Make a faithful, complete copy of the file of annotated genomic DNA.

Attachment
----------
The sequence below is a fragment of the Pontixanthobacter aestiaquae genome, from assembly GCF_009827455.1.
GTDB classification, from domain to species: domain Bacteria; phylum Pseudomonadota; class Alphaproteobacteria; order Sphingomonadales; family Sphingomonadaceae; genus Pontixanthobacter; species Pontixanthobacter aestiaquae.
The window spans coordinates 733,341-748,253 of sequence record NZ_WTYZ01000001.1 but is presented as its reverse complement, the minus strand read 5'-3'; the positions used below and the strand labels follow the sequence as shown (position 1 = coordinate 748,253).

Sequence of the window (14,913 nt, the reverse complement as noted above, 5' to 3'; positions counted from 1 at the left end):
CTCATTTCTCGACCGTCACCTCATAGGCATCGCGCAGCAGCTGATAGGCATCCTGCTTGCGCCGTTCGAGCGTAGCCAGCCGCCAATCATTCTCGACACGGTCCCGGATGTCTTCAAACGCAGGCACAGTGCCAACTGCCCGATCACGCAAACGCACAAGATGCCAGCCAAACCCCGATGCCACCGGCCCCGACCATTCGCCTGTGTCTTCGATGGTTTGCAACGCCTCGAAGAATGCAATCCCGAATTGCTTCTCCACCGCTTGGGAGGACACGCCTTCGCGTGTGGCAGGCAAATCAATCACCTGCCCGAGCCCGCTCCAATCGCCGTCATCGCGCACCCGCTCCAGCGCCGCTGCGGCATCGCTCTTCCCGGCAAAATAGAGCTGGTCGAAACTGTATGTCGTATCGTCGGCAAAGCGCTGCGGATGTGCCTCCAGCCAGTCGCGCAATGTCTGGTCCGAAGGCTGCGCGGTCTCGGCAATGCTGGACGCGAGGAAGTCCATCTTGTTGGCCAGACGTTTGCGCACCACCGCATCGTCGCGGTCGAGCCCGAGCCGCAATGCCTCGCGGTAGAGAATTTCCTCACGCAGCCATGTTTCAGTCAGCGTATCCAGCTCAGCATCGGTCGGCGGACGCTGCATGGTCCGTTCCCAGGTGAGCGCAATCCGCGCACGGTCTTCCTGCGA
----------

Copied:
The sequence below is a fragment of the Pontixanthobacter aestiaquae genome, from assembly GCF_009827455.1.
GTDB classification, from domain to species: domain Bacteria; phylum Pseudomonadota; class Alphaproteobacteria; order Sphingomonadales; family Sphingomonadaceae; genus Pontixanthobacter; species Pontixanthobacter aestiaquae.
The window spans coordinates 733,341-748,253 of sequence record NZ_WTYZ01000001.1 but is presented as its reverse complement, the minus strand read 5'-3'; the positions used below and the strand labels follow the sequence as shown (position 1 = coordinate 748,253).

Sequence of the window (14,913 nt, the reverse complement as noted above, 5' to 3'; positions counted from 1 at the left end):
CTCATTTCTCGACCGTCACCTCATAGGCATCGCGCAGCAGCTGATAGGCATCCTGCTTGCGCCGTTCGAGCGTAGCCAGCCGCCAATCATTCTCGACACGGTCCCGGATGTCTTCAAACGCAGGCACAGTGCCAACTGCCCGATCACGCAAACGCACAAGATGCCAGCCAAACCCCGATGCCACCGGCCCCGACCATTCGCCTGTGTCTTCGATGGTTTGCAACGCCTCGAAGAATGCAATCCCGAATTGCTTCTCCACCGCTTGGGAGGACACGCCTTCGCGTGTGGCAGGCAAATCAATCACCTGCCCGAGCCCGCTCCAATCGCCGTCATCGCGCACCCGCTCCAGCGCCGCTGCGGCATCGCTCTTCCCGGCAAAATAGAGCTGGTCGAAACTGTATGTCGTATCGTCGGCAAAGCGCTGCGGATGTGCCTCCAGCCAGTCGCGCAATGTCTGGTCCGAAGGCTGCGCGGTCTCGGCAATGCTGGACGCGAGGAAGTCCATCTTGTTGGCCAGACGTTTGCGCACCACCGCATCGTCGCGGTCGAGCCCGAGCCGCAATGCCTCGCGGTAGAGAATTTCCTCACGCAGCCATGTTTCAGTCAGCGTATCCAGCTCAGCATCGGTCGGCGGACGCTGCATGGTCCGTTCCCAGGTGAGCGCAATCCGCGCACGGTCTTCCTGCGA